ATLANTA (11/12/14)--Subprime borrowers currently top the list for growth of new credit for cards issued by both financial institutions and retailers, according to Equifax in its latest National Consumer Credit Trends report.
Annually, financial institution-issued card limits for subprime borrowers have climbed 43.5% up to $12.68 billion, which is a six-year high, while the number of cards issued has jumped 42.9%.
Retail-issued card limits have increased 16.2% to $6.87 billion year-over-year, and the number of cards rose by 12.8%.
"As the economy improves, consumers appear to be ready to expand, or in some cases rebuild their credit," said Amy Crews Cutts, Equifax senior vice president/chief economist. "New credit card accounts for those consumers with a subprime credit score have shown more than a 40% increase to date this year over the same time last year.
"This reflects both consumers' appetite for new credit, and lenders' willingness to offer it. Interestingly, balances for both subprime and prime have risen very little, suggesting that while consumers are positioning themselves for growth, they are also hesitant to take on new debt."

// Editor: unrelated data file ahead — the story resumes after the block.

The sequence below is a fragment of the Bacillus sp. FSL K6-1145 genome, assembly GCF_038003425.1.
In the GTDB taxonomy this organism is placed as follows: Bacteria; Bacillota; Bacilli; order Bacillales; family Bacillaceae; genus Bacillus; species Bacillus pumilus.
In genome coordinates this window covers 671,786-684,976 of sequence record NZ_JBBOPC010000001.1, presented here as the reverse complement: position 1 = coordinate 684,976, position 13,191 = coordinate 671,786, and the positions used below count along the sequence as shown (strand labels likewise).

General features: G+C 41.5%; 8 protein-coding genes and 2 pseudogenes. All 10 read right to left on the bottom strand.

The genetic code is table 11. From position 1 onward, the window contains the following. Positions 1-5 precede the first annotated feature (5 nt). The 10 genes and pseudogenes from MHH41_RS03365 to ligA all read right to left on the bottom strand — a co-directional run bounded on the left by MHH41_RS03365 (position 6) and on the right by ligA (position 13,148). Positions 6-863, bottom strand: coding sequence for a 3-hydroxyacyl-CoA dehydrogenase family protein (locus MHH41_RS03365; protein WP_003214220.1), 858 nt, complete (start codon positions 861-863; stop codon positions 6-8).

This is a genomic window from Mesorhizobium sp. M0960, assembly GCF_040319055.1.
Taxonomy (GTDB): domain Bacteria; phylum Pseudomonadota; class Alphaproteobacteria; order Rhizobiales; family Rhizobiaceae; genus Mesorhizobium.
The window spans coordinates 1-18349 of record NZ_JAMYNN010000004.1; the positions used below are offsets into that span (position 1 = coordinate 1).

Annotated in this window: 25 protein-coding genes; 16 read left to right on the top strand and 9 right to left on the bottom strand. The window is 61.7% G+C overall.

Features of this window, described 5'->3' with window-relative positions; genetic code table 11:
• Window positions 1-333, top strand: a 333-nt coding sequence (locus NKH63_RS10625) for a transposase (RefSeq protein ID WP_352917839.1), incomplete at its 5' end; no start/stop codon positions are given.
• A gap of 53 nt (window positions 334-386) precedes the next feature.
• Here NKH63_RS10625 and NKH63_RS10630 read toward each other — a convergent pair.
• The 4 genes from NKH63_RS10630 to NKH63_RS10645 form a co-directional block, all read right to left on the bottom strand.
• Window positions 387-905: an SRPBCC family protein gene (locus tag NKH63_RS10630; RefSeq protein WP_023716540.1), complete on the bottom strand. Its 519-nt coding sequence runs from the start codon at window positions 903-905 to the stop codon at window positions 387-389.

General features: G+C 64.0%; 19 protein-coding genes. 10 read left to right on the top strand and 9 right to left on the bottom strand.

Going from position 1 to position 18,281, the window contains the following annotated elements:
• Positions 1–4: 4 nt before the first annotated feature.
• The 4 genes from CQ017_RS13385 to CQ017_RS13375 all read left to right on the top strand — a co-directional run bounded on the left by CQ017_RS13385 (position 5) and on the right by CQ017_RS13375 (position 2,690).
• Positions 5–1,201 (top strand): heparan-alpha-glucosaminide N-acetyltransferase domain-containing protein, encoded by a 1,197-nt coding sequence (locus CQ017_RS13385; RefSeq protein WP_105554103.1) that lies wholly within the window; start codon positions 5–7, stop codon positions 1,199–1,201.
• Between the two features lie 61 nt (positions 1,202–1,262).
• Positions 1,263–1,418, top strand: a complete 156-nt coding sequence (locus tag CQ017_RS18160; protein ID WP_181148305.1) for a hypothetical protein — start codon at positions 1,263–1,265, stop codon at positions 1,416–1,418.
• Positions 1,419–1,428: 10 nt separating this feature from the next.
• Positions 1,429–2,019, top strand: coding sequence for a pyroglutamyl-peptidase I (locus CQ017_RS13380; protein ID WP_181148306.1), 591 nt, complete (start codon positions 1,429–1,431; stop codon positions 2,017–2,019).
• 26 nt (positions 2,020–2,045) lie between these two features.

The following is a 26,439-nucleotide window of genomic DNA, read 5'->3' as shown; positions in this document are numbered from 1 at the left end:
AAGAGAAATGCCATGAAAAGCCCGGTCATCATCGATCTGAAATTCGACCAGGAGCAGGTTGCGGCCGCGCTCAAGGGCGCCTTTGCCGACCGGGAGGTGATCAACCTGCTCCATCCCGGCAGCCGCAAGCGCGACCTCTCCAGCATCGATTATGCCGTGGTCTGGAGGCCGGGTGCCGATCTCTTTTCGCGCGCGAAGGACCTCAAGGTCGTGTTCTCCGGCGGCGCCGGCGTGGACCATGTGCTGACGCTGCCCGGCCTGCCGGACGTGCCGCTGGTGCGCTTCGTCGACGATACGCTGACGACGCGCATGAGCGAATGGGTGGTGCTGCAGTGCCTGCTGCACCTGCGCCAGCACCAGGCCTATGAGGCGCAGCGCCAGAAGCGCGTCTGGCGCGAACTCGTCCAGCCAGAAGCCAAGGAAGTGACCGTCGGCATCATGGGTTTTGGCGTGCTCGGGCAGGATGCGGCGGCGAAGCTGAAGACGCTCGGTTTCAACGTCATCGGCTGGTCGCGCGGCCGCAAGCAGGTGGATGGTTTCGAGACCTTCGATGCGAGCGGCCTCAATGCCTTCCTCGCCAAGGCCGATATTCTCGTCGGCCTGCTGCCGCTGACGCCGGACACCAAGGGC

Added Brad Jones, Equifax retail banking leader: "As consumers continue to become less credit averse, financial institutions are in a different position than in the past five to six years. Those organizations that use best-in-class data to gain a true understanding of consumer trajectory will not only know where a customer is, but where they are headed, for more informed decisioning and targeting."
Additional highlights from the report: